Hans Christian Andersen (1805-1875): A Danish author, Andersen penned several famous fairy tales, including ''The Little Mermaid,'' ''The Emperor's New Clothes,'' and ''The Ugly Duckling,''that are now considered international treasures.
Alexis de Tocqueville (1805-1859): French historian and political philosopher, de Tocqueville wrote the two- volume Democracy in America, a study of early American democracy and its effects on the average person.
Napoleon III (1808-1873): Born Louis-Napoleon Bonaparte, nephew to the legendary general, Napoleon III was an unlikely politician who rose to become president of the French Republic, then proclaimed himself emperor of the Second Empire, a title he held until he was deposed in the aftermath of the Franco-Prussian War.
Johann Wolfgang von Goethe (1749-1832): One of the true geniuses of the Enlightenment period, Goethe was an acclaimed author and poet, theologian, philosopher, and scientist. His two-part play Faust has been hailed as one of the greatest works of world literature.
COMMON HUMAN EXPERIENCE
Vigny was one of the leading lights of the Romantic movement in French theater; other works that touch upon Romantic themes include:
La Morte Amoureuse (1836), a short story by Theophile Gautier. Combining Gothic and Romantic themes, this short story by one of the acknowledged masters of Romanticism tells the story of a priest who falls in love with a woman who turns out to be a vampire.
Voyage to the Orient (1851), a nonfiction work by Gerard de Nerval. Perhaps the definitive Romantic poet, Nerval also penned this hallucinatory travel account of a drug- fueled trip through the Middle East in the 1840s. His work would prove a tremendous influence on later Symbolists and surrealists.
Rene (1802), a novella by Francois-Rene de Chateaubriand. Considered by many critics to be the first true work of French Romanticism, this novella—by the man who inspired Romantics as much through his lifestyle as through his writings—includes all the classic elements of Romantic drama, particularly in its sensitive young protagonist's rebellions against society.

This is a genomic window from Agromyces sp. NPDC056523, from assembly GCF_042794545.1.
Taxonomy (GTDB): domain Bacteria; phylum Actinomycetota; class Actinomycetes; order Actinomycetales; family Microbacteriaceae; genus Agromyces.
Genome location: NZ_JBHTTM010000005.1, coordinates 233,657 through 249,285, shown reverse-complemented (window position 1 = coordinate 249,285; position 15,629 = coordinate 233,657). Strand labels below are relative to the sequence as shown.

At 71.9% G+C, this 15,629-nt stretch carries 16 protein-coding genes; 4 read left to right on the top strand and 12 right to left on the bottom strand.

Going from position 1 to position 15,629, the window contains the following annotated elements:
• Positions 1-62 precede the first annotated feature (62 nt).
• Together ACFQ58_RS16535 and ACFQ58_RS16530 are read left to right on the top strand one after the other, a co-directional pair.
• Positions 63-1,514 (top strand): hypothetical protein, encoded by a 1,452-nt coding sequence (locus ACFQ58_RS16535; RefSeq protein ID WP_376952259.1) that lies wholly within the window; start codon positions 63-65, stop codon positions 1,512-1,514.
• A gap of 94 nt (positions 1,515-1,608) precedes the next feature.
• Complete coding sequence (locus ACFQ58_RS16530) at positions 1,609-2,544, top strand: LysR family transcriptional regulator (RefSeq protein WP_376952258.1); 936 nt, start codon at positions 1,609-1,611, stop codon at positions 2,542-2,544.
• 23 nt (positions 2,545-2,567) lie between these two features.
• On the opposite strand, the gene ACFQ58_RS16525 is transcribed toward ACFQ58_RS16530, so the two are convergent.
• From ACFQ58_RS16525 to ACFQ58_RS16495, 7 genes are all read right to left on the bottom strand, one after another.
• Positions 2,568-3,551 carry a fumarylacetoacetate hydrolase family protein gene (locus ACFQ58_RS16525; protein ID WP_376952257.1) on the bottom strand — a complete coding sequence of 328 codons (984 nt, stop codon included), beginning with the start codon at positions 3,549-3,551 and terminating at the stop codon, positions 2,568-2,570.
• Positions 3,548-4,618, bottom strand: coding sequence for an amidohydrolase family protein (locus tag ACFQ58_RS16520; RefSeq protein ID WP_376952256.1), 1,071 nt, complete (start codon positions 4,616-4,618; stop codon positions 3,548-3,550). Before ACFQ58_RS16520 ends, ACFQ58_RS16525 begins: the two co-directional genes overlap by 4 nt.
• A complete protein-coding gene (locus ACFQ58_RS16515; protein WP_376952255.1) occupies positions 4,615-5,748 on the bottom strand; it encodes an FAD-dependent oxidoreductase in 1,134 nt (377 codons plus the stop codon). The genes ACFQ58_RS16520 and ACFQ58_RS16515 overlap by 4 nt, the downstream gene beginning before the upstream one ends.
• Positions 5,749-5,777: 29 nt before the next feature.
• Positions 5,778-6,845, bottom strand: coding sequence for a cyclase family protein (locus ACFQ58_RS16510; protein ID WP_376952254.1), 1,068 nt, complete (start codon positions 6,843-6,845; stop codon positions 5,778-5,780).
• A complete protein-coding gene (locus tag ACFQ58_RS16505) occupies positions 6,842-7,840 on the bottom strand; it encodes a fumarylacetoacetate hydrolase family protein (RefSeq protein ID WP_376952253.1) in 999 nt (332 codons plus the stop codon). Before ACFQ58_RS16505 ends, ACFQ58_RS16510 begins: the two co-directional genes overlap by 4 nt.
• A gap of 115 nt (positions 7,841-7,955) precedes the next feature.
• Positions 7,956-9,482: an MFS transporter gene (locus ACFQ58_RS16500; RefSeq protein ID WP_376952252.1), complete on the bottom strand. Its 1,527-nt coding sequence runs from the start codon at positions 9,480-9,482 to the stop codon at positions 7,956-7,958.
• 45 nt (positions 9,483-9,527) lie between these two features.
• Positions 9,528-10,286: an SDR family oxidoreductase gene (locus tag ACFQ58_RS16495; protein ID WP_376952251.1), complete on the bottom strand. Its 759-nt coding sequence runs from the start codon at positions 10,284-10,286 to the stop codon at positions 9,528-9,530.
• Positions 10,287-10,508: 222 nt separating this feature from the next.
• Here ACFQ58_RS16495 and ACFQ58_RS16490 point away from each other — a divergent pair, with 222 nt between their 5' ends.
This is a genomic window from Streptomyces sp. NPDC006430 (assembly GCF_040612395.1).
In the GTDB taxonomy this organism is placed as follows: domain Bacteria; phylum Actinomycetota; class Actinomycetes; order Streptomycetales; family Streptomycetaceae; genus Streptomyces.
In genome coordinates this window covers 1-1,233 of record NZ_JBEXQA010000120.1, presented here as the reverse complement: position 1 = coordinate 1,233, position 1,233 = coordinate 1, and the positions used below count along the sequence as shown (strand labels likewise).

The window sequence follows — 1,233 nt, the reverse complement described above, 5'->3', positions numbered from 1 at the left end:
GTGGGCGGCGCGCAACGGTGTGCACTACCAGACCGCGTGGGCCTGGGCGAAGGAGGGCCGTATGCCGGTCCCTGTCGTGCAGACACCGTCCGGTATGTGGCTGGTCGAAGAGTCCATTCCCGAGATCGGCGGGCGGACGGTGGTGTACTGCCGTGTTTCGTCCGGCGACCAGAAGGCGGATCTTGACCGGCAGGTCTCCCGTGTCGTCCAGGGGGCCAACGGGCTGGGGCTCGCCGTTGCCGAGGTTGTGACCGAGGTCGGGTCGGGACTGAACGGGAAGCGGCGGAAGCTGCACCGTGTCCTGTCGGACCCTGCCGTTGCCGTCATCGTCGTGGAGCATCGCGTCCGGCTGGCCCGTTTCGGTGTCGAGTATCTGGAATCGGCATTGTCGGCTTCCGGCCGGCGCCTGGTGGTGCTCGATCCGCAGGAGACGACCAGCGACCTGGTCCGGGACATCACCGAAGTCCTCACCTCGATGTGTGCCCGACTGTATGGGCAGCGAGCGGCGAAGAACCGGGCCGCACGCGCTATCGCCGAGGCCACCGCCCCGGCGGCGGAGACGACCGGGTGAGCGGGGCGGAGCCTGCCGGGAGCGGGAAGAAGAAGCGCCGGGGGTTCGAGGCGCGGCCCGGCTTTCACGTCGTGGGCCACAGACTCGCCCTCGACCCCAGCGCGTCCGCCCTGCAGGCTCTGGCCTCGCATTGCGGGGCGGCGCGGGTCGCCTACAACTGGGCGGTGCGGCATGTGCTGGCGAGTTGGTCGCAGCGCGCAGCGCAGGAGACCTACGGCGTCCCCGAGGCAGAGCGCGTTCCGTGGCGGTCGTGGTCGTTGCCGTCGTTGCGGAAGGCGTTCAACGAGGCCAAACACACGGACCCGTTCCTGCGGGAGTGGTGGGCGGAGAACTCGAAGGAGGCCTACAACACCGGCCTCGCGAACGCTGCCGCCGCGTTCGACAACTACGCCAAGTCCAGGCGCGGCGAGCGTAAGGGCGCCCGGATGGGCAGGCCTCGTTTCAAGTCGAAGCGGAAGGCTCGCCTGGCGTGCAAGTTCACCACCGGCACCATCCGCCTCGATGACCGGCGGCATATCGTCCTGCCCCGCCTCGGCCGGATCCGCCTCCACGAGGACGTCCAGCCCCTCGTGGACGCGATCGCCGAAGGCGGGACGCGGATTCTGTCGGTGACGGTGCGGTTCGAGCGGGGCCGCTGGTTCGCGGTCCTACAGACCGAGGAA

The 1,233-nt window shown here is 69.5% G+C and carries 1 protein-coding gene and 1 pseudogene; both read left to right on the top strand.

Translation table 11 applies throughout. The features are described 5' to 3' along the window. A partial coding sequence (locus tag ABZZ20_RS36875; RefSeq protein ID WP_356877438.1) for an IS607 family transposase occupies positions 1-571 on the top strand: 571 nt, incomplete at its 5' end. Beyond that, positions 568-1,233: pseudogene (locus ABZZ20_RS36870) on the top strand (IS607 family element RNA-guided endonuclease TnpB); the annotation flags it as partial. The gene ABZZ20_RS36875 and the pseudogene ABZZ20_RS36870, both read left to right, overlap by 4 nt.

Works in Literary Context
With his collection Poemes antiques et modernes Vigny championed the poeme, which he defined as a composition in which a philosophic thought is staged under an epic or dramatic form. Vigny’s poemes are characterized by their stoical pessimism, compact form, and visual imagery. Their principal themes include God’s indifference to humanity, women’s deceit, inexorable fate, and the poet’s alienation from a mediocre world. According to many critics, ‘‘Moise’’ is one of the finest works in Poemes antiques et modernes and an outstanding example of Vigny’s use of the poeme to dramatize a single idea through symbols. ‘‘Moise’’ has been described as his pronouncement on the nineteenth-century Romantic poet’s position in society.
Isolation and Misunderstanding. Virtually all of Vigny’s work deals with the isolation of the individual and his belief in values that bring him into tension with a society from which he stands apart. Stello is essentially a collection of stories about the isolation of poets as beings superior to the rest of society and again explores the Romantic theme of being true to a vocation, whatever the cost in comfort or happiness. The work contains a condemnation of all social and political illusion and especially of philistine materialism. It also affirms the individual’s duty to allow himself to be destroyed by society rather than abandon his ideal. His three major plays share the same concerns as the novels.